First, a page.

Researchers ‘Convinced’ Duqu Written By Same Group as Stuxnet

Researchers are fairly confident now that whoever wrote the Duqu malware also was involved in some way in developing the Stuxnet worm. They’re also confident that they have not yet identified all of the individual components of Duqu, meaning that there are potentially some other capabilities that haven’t been documented yet.

Researchers are fairly confident now that whoever wrote the Duqu malware also was involved in some way in developing the Stuxnet worm. They’re also confident that they have not yet identified all of the individual components of Duqu, meaning that there are potentially some other capabilities that haven’t been documented yet.

Despite its huge public profile, Duqu is not a widespread piece of malware. In fact, there probably aren’t more than a few dozen infections at this point, experts say. The malware is being used in highly specific attacks against carefully chosen targets, and in virtually every known case, the attackers have used different encryption methods and different files. This makes detection difficult, and it also shows that the attackers aren’t in a hurry. They’re taking their time and being quite careful about the way that they conduct the attacks.

“I’d guess there are somewhere less than fifty infections around the world. It’s a very small number of targets,” Costin Raiu, director of global research and analysis at Kaspersky Lab, who has done much of the analysis of Duqu, said in a podcast interview.

When the first Duqu infection was discovered, the first component that showed up didn’t have the ability to connect to the Internet and was simply collecting data about the infected machine. It wasn’t sending that data out to a remote machine. Researchers were puzzled, so they began looking into it more deeply and began identifying more and more components linked to the attack, eventually getting to the point where they had a reasonably good picture of what Duqu does and how it works. The components differ from infection to infection, as does the encryption routine, Raiu said.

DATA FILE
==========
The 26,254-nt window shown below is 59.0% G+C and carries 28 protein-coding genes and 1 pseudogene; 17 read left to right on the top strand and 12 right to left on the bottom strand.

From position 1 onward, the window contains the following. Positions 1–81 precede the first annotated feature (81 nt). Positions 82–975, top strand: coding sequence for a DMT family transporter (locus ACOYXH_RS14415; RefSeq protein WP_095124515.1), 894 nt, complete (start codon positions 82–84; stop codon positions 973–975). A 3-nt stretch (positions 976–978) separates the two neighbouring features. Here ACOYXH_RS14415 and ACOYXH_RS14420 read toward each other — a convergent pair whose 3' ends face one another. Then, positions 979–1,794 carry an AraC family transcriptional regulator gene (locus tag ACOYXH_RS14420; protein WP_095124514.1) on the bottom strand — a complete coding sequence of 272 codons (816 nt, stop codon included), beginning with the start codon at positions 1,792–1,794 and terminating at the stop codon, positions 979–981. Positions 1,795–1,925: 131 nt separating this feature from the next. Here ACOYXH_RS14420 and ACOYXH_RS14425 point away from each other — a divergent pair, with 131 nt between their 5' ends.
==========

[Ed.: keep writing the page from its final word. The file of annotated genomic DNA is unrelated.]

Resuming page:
But he doesn’t think that all of the components have even been identified at this point.

“Definitely not. We haven’t seen all of the individual components. We’ve only seen two infostealers,” Raiu said.

There was a lot of speculation when Duqu first emerged about whether the attack was the work of the same group–still unknown–that had created Stuxnet and unleashed it on Iran’s nuclear facilities last year. Some of that was centered on supposed similarities in the code between the two pieces of malware, but that was before many of the individual components of Duqu had been identified and analyzed. Now that the analysis and research into the Duqu malware have advanced a bit, researchers say they’ve found more evidence that points to the malware being the work of the Stuxnet authors or their close associates.

“I’m convinced it’s the same group,” Raiu said.

He added that it may not be the same exact developers who wrote Stuxnet, but it’s certainly the work of the same “publishing house”, a group that Raiu said likely invested tens of millions of dollars in the malware’s development and deployment. That points to a small group of potential creators, a group that would have to include governments. But it’s possiblt that the attackers’ identities will stay hidden for a long time.

“We may never know who these guys are,” Raiu said.

This post was edited on Nov. 16 to fix grammatical errors.

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